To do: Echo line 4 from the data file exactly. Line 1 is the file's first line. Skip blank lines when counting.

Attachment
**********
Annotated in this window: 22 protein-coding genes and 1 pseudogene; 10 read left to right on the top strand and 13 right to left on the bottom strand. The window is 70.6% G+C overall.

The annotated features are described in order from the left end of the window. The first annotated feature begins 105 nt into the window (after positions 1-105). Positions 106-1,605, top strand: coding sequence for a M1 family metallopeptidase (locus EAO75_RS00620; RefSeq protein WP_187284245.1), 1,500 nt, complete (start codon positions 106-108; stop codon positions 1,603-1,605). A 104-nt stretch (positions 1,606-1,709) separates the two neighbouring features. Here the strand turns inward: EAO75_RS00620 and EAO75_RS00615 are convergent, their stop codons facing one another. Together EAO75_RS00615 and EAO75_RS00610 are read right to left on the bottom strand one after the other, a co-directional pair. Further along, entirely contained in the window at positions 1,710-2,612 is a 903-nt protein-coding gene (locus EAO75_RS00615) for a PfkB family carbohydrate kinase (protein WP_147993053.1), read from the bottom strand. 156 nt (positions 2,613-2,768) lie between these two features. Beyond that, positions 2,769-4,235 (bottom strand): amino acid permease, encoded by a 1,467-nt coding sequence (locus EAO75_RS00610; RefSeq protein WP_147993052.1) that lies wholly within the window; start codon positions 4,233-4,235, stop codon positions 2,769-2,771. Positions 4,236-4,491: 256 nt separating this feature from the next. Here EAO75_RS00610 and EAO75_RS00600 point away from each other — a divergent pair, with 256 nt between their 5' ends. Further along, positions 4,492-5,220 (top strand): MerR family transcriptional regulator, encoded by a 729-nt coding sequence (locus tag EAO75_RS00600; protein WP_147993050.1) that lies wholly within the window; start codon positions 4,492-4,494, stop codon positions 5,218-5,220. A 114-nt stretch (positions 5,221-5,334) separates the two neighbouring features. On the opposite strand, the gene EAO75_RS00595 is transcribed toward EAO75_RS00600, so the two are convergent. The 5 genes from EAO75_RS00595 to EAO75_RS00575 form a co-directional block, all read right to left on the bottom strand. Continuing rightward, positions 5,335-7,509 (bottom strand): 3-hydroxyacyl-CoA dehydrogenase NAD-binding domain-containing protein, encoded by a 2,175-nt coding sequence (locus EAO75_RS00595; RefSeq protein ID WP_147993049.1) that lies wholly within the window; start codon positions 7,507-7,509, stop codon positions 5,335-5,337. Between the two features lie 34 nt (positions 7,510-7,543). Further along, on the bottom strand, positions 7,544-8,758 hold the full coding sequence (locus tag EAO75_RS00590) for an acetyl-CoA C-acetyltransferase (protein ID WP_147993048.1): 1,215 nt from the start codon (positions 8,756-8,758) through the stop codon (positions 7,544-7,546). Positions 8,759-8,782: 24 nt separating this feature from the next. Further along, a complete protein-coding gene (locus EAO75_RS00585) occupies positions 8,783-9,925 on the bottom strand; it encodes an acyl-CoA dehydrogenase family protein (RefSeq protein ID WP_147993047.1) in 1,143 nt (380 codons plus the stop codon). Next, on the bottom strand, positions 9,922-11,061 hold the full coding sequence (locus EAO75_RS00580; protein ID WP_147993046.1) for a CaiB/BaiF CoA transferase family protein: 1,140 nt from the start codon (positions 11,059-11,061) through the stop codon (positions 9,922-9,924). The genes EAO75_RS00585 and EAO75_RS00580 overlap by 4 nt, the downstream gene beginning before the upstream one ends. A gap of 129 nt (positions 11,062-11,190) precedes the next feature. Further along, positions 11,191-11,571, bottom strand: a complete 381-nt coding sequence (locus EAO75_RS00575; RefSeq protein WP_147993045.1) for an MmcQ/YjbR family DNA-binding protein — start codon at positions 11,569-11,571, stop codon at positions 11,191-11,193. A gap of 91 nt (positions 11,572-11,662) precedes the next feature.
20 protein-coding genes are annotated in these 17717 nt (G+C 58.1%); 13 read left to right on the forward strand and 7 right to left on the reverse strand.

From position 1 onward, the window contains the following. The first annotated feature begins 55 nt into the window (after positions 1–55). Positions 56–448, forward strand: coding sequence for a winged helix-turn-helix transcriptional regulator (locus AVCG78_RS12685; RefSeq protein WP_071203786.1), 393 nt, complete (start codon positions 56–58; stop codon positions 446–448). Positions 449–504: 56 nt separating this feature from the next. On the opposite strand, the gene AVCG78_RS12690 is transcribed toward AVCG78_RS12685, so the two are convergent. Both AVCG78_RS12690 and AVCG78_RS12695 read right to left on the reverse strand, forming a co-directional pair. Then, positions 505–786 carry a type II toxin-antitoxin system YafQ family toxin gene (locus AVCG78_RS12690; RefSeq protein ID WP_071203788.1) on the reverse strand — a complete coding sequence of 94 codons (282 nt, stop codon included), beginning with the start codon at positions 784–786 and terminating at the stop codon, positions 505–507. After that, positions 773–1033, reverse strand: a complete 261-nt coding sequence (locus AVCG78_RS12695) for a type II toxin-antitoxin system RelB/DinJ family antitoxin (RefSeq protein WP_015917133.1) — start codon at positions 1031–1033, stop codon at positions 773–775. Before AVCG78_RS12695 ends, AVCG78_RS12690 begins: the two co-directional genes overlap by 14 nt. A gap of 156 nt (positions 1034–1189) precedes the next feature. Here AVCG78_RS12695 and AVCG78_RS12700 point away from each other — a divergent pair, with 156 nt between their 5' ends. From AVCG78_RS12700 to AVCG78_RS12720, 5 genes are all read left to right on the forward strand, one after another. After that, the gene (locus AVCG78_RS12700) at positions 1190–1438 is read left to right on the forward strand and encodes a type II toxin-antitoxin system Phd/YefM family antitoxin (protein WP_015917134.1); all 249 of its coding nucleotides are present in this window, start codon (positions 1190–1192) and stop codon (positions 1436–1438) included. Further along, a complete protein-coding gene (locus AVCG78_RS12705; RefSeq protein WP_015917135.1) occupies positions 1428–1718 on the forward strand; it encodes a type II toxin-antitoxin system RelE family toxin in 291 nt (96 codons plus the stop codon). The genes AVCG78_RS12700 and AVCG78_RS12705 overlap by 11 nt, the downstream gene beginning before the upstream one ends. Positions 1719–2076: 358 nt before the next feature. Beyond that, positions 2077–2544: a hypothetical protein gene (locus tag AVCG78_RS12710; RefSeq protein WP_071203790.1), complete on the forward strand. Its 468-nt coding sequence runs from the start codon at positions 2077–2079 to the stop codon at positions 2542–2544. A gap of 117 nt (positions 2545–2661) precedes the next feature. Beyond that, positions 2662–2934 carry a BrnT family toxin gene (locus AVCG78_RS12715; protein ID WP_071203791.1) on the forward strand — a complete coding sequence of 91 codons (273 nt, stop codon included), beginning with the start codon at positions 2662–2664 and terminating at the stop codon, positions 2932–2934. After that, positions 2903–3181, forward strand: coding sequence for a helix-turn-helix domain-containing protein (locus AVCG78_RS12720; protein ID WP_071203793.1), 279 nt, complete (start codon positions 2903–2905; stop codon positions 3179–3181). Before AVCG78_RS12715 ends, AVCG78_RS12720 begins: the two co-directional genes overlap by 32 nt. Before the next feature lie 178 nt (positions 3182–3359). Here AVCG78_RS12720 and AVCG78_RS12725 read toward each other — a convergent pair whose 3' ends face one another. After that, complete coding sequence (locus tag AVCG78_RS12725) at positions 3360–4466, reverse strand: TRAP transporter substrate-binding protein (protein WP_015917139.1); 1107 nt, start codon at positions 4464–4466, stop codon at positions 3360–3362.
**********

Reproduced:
From position 1 onward, the window contains the following. The first annotated feature begins 55 nt into the window (after positions 1–55). Positions 56–448, forward strand: coding sequence for a winged helix-turn-helix transcriptional regulator (locus AVCG78_RS12685; RefSeq protein WP_071203786.1), 393 nt, complete (start codon positions 56–58; stop codon positions 446–448). Positions 449–504: 56 nt separating this feature from the next. On the opposite strand, the gene AVCG78_RS12690 is transcribed toward AVCG78_RS12685, so the two are convergent. Both AVCG78_RS12690 and AVCG78_RS12695 read right to left on the reverse strand, forming a co-directional pair. Then, positions 505–786 carry a type II toxin-antitoxin system YafQ family toxin gene (locus AVCG78_RS12690; RefSeq protein ID WP_071203788.1) on the reverse strand — a complete coding sequence of 94 codons (282 nt, stop codon included), beginning with the start codon at positions 784–786 and terminating at the stop codon, positions 505–507. After that, positions 773–1033, reverse strand: a complete 261-nt coding sequence (locus AVCG78_RS12695) for a type II toxin-antitoxin system RelB/DinJ family antitoxin (RefSeq protein WP_015917133.1) — start codon at positions 1031–1033, stop codon at positions 773–775. Before AVCG78_RS12695 ends, AVCG78_RS12690 begins: the two co-directional genes overlap by 14 nt. A gap of 156 nt (positions 1034–1189) precedes the next feature. Here AVCG78_RS12695 and AVCG78_RS12700 point away from each other — a divergent pair, with 156 nt between their 5' ends. From AVCG78_RS12700 to AVCG78_RS12720, 5 genes are all read left to right on the forward strand, one after another. After that, the gene (locus AVCG78_RS12700) at positions 1190–1438 is read left to right on the forward strand and encodes a type II toxin-antitoxin system Phd/YefM family antitoxin (protein WP_015917134.1); all 249 of its coding nucleotides are present in this window, start codon (positions 1190–1192) and stop codon (positions 1436–1438) included. Further along, a complete protein-coding gene (locus AVCG78_RS12705; RefSeq protein WP_015917135.1) occupies positions 1428–1718 on the forward strand; it encodes a type II toxin-antitoxin system RelE family toxin in 291 nt (96 codons plus the stop codon). The genes AVCG78_RS12700 and AVCG78_RS12705 overlap by 11 nt, the downstream gene beginning before the upstream one ends. Positions 1719–2076: 358 nt before the next feature. Beyond that, positions 2077–2544: a hypothetical protein gene (locus tag AVCG78_RS12710; RefSeq protein WP_071203790.1), complete on the forward strand. Its 468-nt coding sequence runs from the start codon at positions 2077–2079 to the stop codon at positions 2542–2544. A gap of 117 nt (positions 2545–2661) precedes the next feature. Beyond that, positions 2662–2934 carry a BrnT family toxin gene (locus AVCG78_RS12715; protein ID WP_071203791.1) on the forward strand — a complete coding sequence of 91 codons (273 nt, stop codon included), beginning with the start codon at positions 2662–2664 and terminating at the stop codon, positions 2932–2934. After that, positions 2903–3181, forward strand: coding sequence for a helix-turn-helix domain-containing protein (locus AVCG78_RS12720; protein ID WP_071203793.1), 279 nt, complete (start codon positions 2903–2905; stop codon positions 3179–3181). Before AVCG78_RS12715 ends, AVCG78_RS12720 begins: the two co-directional genes overlap by 32 nt. Before the next feature lie 178 nt (positions 3182–3359). Here AVCG78_RS12720 and AVCG78_RS12725 read toward each other — a convergent pair whose 3' ends face one another. After that, complete coding sequence (locus tag AVCG78_RS12725) at positions 3360–4466, reverse strand: TRAP transporter substrate-binding protein (protein WP_015917139.1); 1107 nt, start codon at positions 4464–4466, stop codon at positions 3360–3362.